Baidu Inc.

BIDU -1.10%

unveiled a new autonomous car with a detachable steering wheel that it wants to use for its robotaxi service in 2023—up to a year before

Tesla Inc.

plans to start mass producing a similar vehicle.

Baidu, China’s long-dominant search-engine giant, priced the new model at about $37,000, nearly half of the $71,000 for the previous version of the car that was released in June 2021 with an ordinary steering wheel, the company said in a statement Thursday.

“We’re moving towards a future where taking a robotaxi will be half the cost of taking a taxi today,”

Robin Li,

co-founder and chief executive of Baidu, said at the company’s annual technology conference. He said cost cuts would enable Baidu to deploy tens of thousands of autonomous vehicles in China.

Global car makers and autonomous driving companies around the world are racing to put their driverless technologies in commercial use and lower costs. They still need to persuade governments to lift regulations on such services in the real world, with China and the U.S. yet to approve widespread use of fully autonomous vehicles.

Tesla aims to launch its robotaxi-focused model without a steering wheel or pedals next year and start mass production in 2024, Chief Executive

Elon Musk

said in a call with analysts in April. “A robotaxi ride will cost less than a bus ticket,” Mr. Musk said.

When asked about auto competition in China during Tesla’s most recent earnings call on Wednesday, Mr. Musk told analysts that any company that isn’t as competitive as its Chinese rivals would lose market share.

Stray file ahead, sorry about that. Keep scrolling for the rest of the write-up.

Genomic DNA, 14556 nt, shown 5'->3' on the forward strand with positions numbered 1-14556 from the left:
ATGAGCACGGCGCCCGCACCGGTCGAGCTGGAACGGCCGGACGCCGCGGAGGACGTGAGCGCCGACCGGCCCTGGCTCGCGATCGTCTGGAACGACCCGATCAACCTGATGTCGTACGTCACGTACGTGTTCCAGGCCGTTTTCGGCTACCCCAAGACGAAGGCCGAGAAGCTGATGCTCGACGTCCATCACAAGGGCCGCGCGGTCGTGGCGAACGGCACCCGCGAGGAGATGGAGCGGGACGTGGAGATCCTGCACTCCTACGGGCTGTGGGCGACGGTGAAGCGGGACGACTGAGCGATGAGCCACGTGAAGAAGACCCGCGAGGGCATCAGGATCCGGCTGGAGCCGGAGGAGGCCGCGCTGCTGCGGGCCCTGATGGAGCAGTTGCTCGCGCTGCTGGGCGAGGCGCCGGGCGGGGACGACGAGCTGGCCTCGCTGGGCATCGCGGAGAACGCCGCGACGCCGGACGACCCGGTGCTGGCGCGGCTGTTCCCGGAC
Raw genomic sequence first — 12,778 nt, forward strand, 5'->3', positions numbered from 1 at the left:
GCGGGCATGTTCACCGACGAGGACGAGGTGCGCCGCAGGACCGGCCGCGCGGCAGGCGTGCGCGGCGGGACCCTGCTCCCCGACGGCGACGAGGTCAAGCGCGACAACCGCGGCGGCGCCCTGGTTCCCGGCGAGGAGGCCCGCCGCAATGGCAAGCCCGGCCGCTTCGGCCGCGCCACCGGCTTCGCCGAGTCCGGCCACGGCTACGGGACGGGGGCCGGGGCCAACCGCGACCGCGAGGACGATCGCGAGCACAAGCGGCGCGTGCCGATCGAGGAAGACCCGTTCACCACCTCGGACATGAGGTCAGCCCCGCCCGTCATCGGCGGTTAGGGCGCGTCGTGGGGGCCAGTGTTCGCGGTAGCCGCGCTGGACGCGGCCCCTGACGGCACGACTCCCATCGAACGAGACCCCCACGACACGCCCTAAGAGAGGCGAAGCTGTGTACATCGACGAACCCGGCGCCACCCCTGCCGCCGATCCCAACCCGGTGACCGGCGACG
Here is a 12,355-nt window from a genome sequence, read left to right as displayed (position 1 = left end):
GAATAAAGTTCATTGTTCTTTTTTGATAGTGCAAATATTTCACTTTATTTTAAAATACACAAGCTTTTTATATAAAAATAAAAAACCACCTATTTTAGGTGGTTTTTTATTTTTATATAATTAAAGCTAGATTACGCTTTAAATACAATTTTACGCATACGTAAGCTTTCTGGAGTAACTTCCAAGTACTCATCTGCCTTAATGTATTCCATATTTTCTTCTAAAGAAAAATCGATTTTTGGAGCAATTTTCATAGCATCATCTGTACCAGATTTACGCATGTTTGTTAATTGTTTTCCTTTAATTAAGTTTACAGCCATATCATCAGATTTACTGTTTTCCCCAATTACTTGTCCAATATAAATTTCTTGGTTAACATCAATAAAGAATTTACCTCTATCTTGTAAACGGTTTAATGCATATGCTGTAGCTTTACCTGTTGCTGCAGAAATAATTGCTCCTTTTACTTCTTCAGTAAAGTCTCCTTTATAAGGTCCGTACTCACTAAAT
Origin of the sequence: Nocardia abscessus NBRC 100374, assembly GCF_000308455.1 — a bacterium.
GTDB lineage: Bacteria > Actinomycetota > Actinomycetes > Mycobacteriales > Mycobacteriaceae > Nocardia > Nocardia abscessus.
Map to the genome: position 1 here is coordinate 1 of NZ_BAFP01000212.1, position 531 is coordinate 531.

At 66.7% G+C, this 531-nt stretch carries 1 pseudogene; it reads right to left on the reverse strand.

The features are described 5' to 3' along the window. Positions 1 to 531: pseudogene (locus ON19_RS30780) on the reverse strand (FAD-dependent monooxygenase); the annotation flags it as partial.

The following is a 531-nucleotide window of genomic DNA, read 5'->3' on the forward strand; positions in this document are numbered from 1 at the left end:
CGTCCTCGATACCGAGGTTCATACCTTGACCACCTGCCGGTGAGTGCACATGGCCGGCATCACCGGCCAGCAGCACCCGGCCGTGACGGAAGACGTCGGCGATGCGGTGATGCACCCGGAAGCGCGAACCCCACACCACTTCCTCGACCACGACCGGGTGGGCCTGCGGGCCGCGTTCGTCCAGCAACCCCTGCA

Google’s sister company Waymo LLC also in December unveiled a minivan without a steering wheel, co-developed with Chinese car maker Geely Automobile Holdings Ltd. Waymo said it planned to use the fully autonomous vehicle in its robotaxi fleets in the U.S. in the coming years.

The Apollo RT6, Baidu’s new model, will run with Baidu’s level-four autonomous driving system, which doesn’t require a driver under most conditions, the company said.

The model, with a regular sport-utility-vehicle look, will integrate eight LIDAR sensors—detection systems using pulsed laser light—and a dozen cameras alongside the car, Baidu said.

Chinese laws require the model to have a steering wheel, but being able to remove it would allow more space for installing extra seats and other entertainment devices, such as videogame consoles, if the rules are changed, the company said.

Beijing-based Baidu started developing autonomous driving technologies in 2013 and launched the first mass-production model with state-owned car maker China FAW Group Co. five years later. It also provides autonomous driving systems to car makers including China’s


In April, Baidu and, a rival backed by

Toyota Motor Corp.

, got permits to run their robotaxi service without having humans in the driving seat on public roads in a designated 60 square-kilometer area in Beijing. Most local governments in China still require a human driver for safety concerns.

During a meeting with some top Chinese officials in May, Baidu’s Mr. Li called for relaxing restrictions on the autonomous driving business. Baidu said its robotaxi service has provided more than one million rides through pilot projects in 10 Chinese cities including Beijing, Shanghai and Guangzhou since it launched in 2020.

Last month, Jidu Auto, Baidu’s electric-vehicle arm with Geely, also launched a concept car with autonomous driving capability, which the company said was 90% similar to the planned final production model. Baidu didn’t disclose the manufacturer of the steering wheel-free model Apollo RT6.

Write to Raffaele Huang at

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